The overall goal of a physical therapy program for ankle rehabilitation is to restore ease of mobility. To achieve that goal, we will work with you to:

  • Reduce pain
  • Strengthen muscles, ligaments, and tendons that support the ankle
  • Strengthen core muscles
  • Improve range of motion and flexibility
  • Teach you correct postures to protect ankle joints
  • Teach you how to avoid reinjury

An important component of your recovery includes a home exercise program. Your diligence in performing the home program your physical therapist recommends can speed your recovery and give you the tools you need to protect your ankles long after you complete your work in our clinic.

What exercises and modalities are used to treat ankle injuries?

Your physical therapist may use a combination of manual therapy, exercise therapy, and passive therapy to achieve optimal results. Passive therapies include those that are applied to you, like cold therapy or electrical stimulation therapy, that do not require your active involvement.

While your treatment plan is focusing on recovery from an ankle injury, it is important we also work to strengthen core muscles, including abdominal, back, and pelvic muscles, to improve balance, stability, and gait. This reduces your risk of a reinjury or fall.

The exercises and stretches you perform during physical therapy may cause some discomfort. While some soreness is to be expected during and after exercise, be sure to let your physical therapist know if you experience unusual pain.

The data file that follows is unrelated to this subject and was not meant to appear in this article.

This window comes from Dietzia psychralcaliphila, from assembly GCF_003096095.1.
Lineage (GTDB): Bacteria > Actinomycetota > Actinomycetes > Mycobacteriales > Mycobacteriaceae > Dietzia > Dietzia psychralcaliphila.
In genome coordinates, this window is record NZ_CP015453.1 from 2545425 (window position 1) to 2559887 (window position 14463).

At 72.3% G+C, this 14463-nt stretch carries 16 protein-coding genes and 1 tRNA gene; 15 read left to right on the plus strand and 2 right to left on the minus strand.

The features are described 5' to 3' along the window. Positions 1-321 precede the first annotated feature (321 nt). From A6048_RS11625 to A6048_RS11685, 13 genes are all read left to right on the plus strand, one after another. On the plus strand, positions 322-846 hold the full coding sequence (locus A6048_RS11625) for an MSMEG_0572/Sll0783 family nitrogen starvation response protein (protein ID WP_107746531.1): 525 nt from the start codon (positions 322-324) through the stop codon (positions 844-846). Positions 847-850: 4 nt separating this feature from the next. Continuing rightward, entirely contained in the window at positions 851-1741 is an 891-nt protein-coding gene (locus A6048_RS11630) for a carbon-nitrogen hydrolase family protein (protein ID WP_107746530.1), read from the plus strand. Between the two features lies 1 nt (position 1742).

We may supplement your exercise program with some of the following modalities:

  • Ice or heat therapy
  • Kinesiotaping
  • Recumbent bike
  • Soft tissue massage to promote soft tissue healing and break up scar tissue
  • Electrical stimulation and ultrasound to relieve pain and increase circulation
  • Stretching exercises to increase flexibility ankle joint
  • Balance and stability training

Everyone heals at their own pace. If you attend in-clinic physical therapy two or three times a week and consistently perform your recommended home exercise program, you may achieve recovery within six to eight weeks. Each week during clinic visits, we will evaluate your progress and adjust your treatment plan as needed.

If you have sustained a tendon injury, the recovery process may take longer. Tendons do not heal as fast as muscles, and the recovery process must move at a slower pace to avoid re-injury.

Why MOTION for Help with Ankle Injuries?

Our MOTION physical therapy team has been providing quality, transformative physical, occupational, hand, speech, pediatric and work injury therapy services to clients of all ages since 2015. We understand how much you, and each of our clients, value an active, pain-free lifestyle, and we work hard to get you back there as quickly as possible.

We are movement experts, with years of experience helping people reduce or manage pain, regain function, improve balance and flexibility, and learn to prevent future injuries or disabilities. Our compassion, experience, and advanced training make us among the best in the business.

We respect our clients and view each of you as a partner in your rehabilitation. Understanding that you know your body best, we value your input as crucial to your recovery process. Open communication between you and your physical therapist makes the process enjoyable and more effective.

Your commitment to your home exercise program is a key ingredient to your recovery success. By regularly performing the exercises and stretches recommended by your MOTION physical therapist, you will heal faster and reduce your risk for a future injury.

Our mission is to help you regain the highest mobility possible, so you can get back to a happy, active life. Guided by our values of compassion, empowerment, integrity, and teamwork, we promise we will not stop until we accomplish our mission.

Contact us today to schedule an in-clinic or telehealth appointment, or to learn more about our specialty programs for athletes.